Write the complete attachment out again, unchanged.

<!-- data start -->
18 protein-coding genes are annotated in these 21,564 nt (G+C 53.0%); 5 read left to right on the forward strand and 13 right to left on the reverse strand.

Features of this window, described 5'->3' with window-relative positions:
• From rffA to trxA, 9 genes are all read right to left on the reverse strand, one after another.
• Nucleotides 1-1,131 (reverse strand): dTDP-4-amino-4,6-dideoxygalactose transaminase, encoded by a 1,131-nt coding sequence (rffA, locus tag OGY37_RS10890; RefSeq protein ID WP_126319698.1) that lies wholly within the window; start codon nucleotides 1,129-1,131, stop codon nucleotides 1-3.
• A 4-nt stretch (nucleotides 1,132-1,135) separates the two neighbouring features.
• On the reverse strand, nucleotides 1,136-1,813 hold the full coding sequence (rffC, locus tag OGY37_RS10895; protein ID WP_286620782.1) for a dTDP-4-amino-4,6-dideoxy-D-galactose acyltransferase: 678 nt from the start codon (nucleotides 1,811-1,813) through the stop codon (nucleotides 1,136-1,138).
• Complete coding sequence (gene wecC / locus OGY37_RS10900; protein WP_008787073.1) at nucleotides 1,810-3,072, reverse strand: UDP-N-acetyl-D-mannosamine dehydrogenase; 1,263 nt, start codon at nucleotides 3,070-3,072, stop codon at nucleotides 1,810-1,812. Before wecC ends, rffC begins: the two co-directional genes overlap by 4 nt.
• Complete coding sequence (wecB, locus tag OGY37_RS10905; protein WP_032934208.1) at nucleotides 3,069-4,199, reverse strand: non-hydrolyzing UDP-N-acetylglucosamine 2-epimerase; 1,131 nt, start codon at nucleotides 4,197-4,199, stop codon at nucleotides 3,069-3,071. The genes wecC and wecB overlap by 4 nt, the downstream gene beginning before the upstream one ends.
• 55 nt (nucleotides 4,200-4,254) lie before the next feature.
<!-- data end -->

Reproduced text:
18 protein-coding genes are annotated in these 21,564 nt (G+C 53.0%); 5 read left to right on the forward strand and 13 right to left on the reverse strand.

Features of this window, described 5'->3' with window-relative positions:
• From rffA to trxA, 9 genes are all read right to left on the reverse strand, one after another.
• Nucleotides 1-1,131 (reverse strand): dTDP-4-amino-4,6-dideoxygalactose transaminase, encoded by a 1,131-nt coding sequence (rffA, locus tag OGY37_RS10890; RefSeq protein ID WP_126319698.1) that lies wholly within the window; start codon nucleotides 1,129-1,131, stop codon nucleotides 1-3.
• A 4-nt stretch (nucleotides 1,132-1,135) separates the two neighbouring features.
• On the reverse strand, nucleotides 1,136-1,813 hold the full coding sequence (rffC, locus tag OGY37_RS10895; protein ID WP_286620782.1) for a dTDP-4-amino-4,6-dideoxy-D-galactose acyltransferase: 678 nt from the start codon (nucleotides 1,811-1,813) through the stop codon (nucleotides 1,136-1,138).
• Complete coding sequence (gene wecC / locus OGY37_RS10900; protein WP_008787073.1) at nucleotides 1,810-3,072, reverse strand: UDP-N-acetyl-D-mannosamine dehydrogenase; 1,263 nt, start codon at nucleotides 3,070-3,072, stop codon at nucleotides 1,810-1,812. Before wecC ends, rffC begins: the two co-directional genes overlap by 4 nt.
• Complete coding sequence (wecB, locus tag OGY37_RS10905; protein WP_032934208.1) at nucleotides 3,069-4,199, reverse strand: non-hydrolyzing UDP-N-acetylglucosamine 2-epimerase; 1,131 nt, start codon at nucleotides 4,197-4,199, stop codon at nucleotides 3,069-3,071. The genes wecC and wecB overlap by 4 nt, the downstream gene beginning before the upstream one ends.
• 55 nt (nucleotides 4,200-4,254) lie before the next feature.